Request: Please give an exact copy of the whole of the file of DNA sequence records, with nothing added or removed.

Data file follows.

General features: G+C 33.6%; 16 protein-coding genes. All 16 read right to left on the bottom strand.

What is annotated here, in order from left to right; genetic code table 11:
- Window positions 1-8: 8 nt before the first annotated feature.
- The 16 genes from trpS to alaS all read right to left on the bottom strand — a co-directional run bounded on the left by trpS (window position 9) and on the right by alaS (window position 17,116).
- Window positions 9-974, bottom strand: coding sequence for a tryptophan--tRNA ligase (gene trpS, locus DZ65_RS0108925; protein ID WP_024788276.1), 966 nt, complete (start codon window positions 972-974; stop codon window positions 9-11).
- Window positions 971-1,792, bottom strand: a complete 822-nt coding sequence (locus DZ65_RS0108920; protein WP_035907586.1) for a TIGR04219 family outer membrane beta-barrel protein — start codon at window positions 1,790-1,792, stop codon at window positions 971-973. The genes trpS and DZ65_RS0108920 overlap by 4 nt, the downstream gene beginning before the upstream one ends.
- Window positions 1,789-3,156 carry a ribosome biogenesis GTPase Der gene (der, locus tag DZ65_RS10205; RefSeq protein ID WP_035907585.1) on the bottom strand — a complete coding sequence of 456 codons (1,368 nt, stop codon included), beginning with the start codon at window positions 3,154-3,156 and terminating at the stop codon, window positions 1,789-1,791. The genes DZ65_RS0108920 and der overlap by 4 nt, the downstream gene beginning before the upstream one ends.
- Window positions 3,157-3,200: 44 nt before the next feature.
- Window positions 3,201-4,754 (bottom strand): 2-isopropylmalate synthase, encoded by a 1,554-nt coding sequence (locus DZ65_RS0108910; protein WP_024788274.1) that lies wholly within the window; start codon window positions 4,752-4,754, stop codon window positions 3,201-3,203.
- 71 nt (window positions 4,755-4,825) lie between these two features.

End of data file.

General features: G+C 33.6%; 16 protein-coding genes. All 16 read right to left on the bottom strand.

What is annotated here, in order from left to right; genetic code table 11:
- Window positions 1-8: 8 nt before the first annotated feature.
- The 16 genes from trpS to alaS all read right to left on the bottom strand — a co-directional run bounded on the left by trpS (window position 9) and on the right by alaS (window position 17,116).
- Window positions 9-974, bottom strand: coding sequence for a tryptophan--tRNA ligase (gene trpS, locus DZ65_RS0108925; protein ID WP_024788276.1), 966 nt, complete (start codon window positions 972-974; stop codon window positions 9-11).
- Window positions 971-1,792, bottom strand: a complete 822-nt coding sequence (locus DZ65_RS0108920; protein WP_035907586.1) for a TIGR04219 family outer membrane beta-barrel protein — start codon at window positions 1,790-1,792, stop codon at window positions 971-973. The genes trpS and DZ65_RS0108920 overlap by 4 nt, the downstream gene beginning before the upstream one ends.
- Window positions 1,789-3,156 carry a ribosome biogenesis GTPase Der gene (der, locus tag DZ65_RS10205; RefSeq protein ID WP_035907585.1) on the bottom strand — a complete coding sequence of 456 codons (1,368 nt, stop codon included), beginning with the start codon at window positions 3,154-3,156 and terminating at the stop codon, window positions 1,789-1,791. The genes DZ65_RS0108920 and der overlap by 4 nt, the downstream gene beginning before the upstream one ends.
- Window positions 3,157-3,200: 44 nt before the next feature.
- Window positions 3,201-4,754 (bottom strand): 2-isopropylmalate synthase, encoded by a 1,554-nt coding sequence (locus DZ65_RS0108910; protein WP_024788274.1) that lies wholly within the window; start codon window positions 4,752-4,754, stop codon window positions 3,201-3,203.
- 71 nt (window positions 4,755-4,825) lie between these two features.